The doner kebabs sold in UK takeaway lure in late-night drinkers en route from the closed pub to home rather like the Psirens of Greek mythology lured travelers to their death. Doner kebabs are doner meat served with salad and chilli sauce in a toasted pita bread. Despite being such a popular takeaway choice much mystery shrouds the food at the heart of the kebab itself: the doner meat. Equally as much mystery surrounds healthy issues relating to doner meat. Kebab aficionados typically argue the doner kebab to be the healthiest of the takeaway choices since it contains salad and pita bread. This article aims to shed some light by answering the question, what are the ingredients of takeaway doner meat and is it really that bad for you?
Doner meat is served from a rotating, heated spit; slices of meat are carved from a large chunk of meat. This is the first warning sign that doner kebabs are unhealthy – the meat is reheated again and again and again. Additionally, the meat is reformed and heavily spiced making it impossible to determine what part(s) of the animal it came from. This is probably what’s caused much of the uncertainty and speculation surrounding the ingredients of doner meat: claims range from lamb off-cuts to rat offal.
We can extinguish some of this speculation by look at what the Food Standards Agency (FSA) have to say regarding the law on doner meat. The FSA say that unless labeled otherwise the meat in a doner kebab must be lamb. Have you ever tried asking your local takeaway what’s in doner meat? If you have it’s unlikely they’ll tell you as most of them don’t know – the meat is purchased on frozen skewers from outside companies rather than made in-house. Besides, according to the FSA takeaways constitute catering establishments and as such are not obliged to tell you anything with regard to ingredients. So although it contains lamb we’re still far from a definitive ingredient list.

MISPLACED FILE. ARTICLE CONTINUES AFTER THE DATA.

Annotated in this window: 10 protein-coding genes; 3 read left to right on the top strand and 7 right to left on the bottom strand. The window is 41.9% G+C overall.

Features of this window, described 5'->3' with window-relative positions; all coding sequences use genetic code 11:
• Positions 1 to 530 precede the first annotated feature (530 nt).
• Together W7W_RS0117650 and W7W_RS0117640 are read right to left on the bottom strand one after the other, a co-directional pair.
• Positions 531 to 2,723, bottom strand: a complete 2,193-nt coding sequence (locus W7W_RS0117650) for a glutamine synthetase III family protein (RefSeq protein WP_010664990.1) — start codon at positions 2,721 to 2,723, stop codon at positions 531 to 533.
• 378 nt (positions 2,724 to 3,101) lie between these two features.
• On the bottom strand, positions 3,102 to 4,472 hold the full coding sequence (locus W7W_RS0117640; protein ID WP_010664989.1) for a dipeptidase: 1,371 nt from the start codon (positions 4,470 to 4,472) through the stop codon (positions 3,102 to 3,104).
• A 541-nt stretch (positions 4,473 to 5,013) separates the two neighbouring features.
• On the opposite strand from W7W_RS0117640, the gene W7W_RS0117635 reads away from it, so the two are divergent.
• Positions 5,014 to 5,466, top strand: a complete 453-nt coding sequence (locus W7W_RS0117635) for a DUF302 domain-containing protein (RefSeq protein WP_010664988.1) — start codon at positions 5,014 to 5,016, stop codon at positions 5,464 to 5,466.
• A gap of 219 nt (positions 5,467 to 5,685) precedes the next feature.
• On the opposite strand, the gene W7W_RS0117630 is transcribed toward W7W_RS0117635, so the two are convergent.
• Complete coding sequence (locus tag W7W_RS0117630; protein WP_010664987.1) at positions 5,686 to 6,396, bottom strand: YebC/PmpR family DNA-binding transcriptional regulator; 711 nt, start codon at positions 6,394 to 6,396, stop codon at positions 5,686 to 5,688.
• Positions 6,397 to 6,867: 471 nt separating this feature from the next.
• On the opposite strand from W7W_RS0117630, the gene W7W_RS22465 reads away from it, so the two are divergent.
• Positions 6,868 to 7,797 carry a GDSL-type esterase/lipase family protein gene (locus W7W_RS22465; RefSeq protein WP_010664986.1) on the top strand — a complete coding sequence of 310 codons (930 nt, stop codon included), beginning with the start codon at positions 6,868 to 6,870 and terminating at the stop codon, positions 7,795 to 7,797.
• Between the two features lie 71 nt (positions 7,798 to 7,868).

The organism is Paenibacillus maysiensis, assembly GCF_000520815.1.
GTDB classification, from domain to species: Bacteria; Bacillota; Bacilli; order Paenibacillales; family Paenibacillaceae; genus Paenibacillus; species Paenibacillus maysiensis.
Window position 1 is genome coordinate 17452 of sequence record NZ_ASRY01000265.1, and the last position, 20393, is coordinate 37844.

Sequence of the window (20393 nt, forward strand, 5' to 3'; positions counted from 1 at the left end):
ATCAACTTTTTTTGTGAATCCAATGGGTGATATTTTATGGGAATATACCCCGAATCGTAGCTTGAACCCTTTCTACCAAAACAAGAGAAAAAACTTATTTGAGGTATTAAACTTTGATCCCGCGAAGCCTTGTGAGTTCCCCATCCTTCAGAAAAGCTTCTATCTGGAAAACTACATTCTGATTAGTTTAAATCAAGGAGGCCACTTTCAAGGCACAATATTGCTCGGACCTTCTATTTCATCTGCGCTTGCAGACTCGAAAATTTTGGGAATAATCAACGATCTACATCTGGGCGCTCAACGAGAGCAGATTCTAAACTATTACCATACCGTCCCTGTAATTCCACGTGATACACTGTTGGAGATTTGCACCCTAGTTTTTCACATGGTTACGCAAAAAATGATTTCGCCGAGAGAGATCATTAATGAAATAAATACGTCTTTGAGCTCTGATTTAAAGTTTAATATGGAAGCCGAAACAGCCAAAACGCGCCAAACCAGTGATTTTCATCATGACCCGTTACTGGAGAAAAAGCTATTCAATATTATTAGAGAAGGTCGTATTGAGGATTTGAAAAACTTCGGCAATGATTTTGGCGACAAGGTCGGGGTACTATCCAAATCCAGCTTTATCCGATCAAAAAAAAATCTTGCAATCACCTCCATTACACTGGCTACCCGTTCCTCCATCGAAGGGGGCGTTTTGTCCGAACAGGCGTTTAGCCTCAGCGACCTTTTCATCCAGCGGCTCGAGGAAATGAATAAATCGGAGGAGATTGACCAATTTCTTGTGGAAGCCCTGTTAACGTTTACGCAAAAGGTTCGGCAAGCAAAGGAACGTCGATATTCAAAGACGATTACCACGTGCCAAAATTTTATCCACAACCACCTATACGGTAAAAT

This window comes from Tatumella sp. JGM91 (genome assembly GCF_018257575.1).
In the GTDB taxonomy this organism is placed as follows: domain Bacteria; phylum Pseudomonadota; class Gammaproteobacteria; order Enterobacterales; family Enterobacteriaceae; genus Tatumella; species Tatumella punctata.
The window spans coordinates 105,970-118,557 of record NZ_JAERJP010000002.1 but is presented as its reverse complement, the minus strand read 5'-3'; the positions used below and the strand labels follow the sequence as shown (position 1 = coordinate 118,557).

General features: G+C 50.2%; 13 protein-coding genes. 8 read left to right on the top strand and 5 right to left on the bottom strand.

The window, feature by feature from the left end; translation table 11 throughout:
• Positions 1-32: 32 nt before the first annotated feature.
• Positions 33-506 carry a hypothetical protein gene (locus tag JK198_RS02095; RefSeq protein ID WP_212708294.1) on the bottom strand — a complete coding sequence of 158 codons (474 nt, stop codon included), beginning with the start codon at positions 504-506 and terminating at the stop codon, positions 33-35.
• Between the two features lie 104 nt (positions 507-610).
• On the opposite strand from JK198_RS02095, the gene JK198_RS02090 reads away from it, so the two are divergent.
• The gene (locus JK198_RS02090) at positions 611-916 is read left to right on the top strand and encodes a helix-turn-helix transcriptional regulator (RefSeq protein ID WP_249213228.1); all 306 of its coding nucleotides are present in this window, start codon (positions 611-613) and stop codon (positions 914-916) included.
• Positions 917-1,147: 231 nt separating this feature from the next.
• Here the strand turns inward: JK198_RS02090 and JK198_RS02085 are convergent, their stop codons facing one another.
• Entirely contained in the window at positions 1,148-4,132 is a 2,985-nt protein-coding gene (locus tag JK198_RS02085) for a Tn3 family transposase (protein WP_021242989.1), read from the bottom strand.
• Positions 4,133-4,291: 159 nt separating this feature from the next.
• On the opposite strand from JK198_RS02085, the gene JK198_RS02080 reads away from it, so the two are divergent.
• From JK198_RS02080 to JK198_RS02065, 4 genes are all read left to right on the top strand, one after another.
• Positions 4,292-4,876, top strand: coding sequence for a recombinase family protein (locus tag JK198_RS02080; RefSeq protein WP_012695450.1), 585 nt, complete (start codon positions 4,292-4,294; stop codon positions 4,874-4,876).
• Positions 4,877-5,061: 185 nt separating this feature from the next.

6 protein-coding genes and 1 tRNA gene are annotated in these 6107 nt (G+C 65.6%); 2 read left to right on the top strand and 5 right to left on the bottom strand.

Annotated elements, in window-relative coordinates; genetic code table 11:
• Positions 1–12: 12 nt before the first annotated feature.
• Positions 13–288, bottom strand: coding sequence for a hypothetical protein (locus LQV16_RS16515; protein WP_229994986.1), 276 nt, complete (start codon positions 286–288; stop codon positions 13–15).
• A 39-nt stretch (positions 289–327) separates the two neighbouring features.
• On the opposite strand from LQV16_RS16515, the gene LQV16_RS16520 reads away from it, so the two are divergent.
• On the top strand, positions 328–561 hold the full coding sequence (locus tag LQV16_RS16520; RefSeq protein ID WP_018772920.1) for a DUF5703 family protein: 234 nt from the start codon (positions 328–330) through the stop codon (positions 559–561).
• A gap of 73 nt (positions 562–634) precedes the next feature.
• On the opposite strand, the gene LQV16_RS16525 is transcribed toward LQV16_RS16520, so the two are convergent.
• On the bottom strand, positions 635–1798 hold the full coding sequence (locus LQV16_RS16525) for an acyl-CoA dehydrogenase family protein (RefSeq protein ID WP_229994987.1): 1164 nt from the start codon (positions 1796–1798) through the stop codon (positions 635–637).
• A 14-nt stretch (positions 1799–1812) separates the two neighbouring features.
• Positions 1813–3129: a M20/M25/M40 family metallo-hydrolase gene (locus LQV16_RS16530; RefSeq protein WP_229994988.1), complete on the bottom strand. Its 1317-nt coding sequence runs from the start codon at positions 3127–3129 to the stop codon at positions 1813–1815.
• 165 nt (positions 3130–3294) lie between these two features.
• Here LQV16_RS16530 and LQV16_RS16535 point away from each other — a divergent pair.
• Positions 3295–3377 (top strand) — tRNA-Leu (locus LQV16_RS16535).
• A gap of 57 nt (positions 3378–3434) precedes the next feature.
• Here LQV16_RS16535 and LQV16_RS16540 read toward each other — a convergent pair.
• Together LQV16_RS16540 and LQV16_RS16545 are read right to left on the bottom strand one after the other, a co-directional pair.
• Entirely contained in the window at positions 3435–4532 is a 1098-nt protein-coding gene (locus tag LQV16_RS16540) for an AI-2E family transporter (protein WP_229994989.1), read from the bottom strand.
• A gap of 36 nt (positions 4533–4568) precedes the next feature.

Perhaps we can’t even take solace in the FSA’s comments. According to a sampling programme carried out by the Lincolnshire Government in 2002, of eight kebabs tested three were “unsatisfactory” in that they contained meats other than lamb. One only contained 1% of sheep meat! Perhaps these are rare cases but even if you accept the fact that the doner meat only contains lamb there’s no assurance as to how much of it is offal or fat.
Something that may be easier to shed light on is the fat content. Doner meat has recently attracted criticism for it’s high levels of trans fat (hydrogenated plant fat that can contribute to coronary heart disease, obesity and diabetes). Commenting on the findings Manchester Online said, “a doner kebab was found to contain 5.8g of trans fat per portion compared to 0.87g in a Big Mac and fries”. You can see the evidence of this fat yourself – such unhealthy fats will solidify and turn white when left too cool down. Next time you purchase a kebab take a sample of the meat and leave it in a cool place overnight. The more white globules you see clinging to the meat the next day the more unhealthy fats (trans fats and saturated fats) are on the meat. You will find that they vary from takeaway to takeaway but they will always be there.
So the only place to look to for enlightenment is the manufacturers of the doner meat themselves. Sadly, they’re are both protective and secretive about their doner meat. To help research this article several manufacturers of doner meat were contacted – only one responded. They said that doner meat is made from lamb belly (that fattest part) and the fundamental ingredients are rusk, salt, onion powder, chopping phosphate and ground pepper. They did however say the remaining ingredients were down to the preference of the manufacturer.
What are the Ingredients of Takeaway Doner meat and is it really that bad for you? Sadly, the mystery continues. While it is possible to determine the basics we munch on our kebabs at the mercy of its makers. You can be sure, however, that the salad and pita bread don’t provide sufficient nutrition to counteract the high levels of fat they contain. Maybe kebabs are destined to be as mysterious as the Greek Psirens. Would you would rather die of doner meat or by being enticed by a woman of unimaginable beauty? For the kebab lovers out there it’s an easy question to answer.